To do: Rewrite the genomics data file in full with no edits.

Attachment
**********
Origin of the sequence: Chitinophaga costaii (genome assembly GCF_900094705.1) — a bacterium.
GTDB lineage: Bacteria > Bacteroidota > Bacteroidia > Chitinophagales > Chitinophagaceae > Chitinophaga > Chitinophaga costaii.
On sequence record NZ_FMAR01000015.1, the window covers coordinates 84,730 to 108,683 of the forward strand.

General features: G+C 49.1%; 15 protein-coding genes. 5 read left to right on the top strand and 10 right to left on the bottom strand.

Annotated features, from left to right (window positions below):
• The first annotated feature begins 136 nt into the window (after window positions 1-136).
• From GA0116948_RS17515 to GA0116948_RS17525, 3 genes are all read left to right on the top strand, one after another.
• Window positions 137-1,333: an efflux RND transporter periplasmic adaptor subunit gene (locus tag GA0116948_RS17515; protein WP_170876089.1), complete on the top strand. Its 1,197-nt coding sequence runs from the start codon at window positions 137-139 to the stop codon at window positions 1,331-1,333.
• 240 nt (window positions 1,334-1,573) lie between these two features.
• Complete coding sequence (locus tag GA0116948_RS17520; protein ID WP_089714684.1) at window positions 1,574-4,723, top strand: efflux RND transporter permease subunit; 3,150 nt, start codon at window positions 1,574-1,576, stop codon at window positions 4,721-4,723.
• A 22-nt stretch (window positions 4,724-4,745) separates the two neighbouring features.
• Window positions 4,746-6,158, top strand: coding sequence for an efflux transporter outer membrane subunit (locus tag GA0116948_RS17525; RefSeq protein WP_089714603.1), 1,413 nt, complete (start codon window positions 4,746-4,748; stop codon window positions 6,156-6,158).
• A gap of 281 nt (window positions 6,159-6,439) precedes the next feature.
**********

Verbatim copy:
Origin of the sequence: Chitinophaga costaii (genome assembly GCF_900094705.1) — a bacterium.
GTDB lineage: Bacteria > Bacteroidota > Bacteroidia > Chitinophagales > Chitinophagaceae > Chitinophaga > Chitinophaga costaii.
On sequence record NZ_FMAR01000015.1, the window covers coordinates 84,730 to 108,683 of the forward strand.

General features: G+C 49.1%; 15 protein-coding genes. 5 read left to right on the top strand and 10 right to left on the bottom strand.

Annotated features, from left to right (window positions below):
• The first annotated feature begins 136 nt into the window (after window positions 1-136).
• From GA0116948_RS17515 to GA0116948_RS17525, 3 genes are all read left to right on the top strand, one after another.
• Window positions 137-1,333: an efflux RND transporter periplasmic adaptor subunit gene (locus tag GA0116948_RS17515; protein WP_170876089.1), complete on the top strand. Its 1,197-nt coding sequence runs from the start codon at window positions 137-139 to the stop codon at window positions 1,331-1,333.
• 240 nt (window positions 1,334-1,573) lie between these two features.
• Complete coding sequence (locus tag GA0116948_RS17520; protein ID WP_089714684.1) at window positions 1,574-4,723, top strand: efflux RND transporter permease subunit; 3,150 nt, start codon at window positions 1,574-1,576, stop codon at window positions 4,721-4,723.
• A 22-nt stretch (window positions 4,724-4,745) separates the two neighbouring features.
• Window positions 4,746-6,158, top strand: coding sequence for an efflux transporter outer membrane subunit (locus tag GA0116948_RS17525; RefSeq protein WP_089714603.1), 1,413 nt, complete (start codon window positions 4,746-4,748; stop codon window positions 6,156-6,158).
• A gap of 281 nt (window positions 6,159-6,439) precedes the next feature.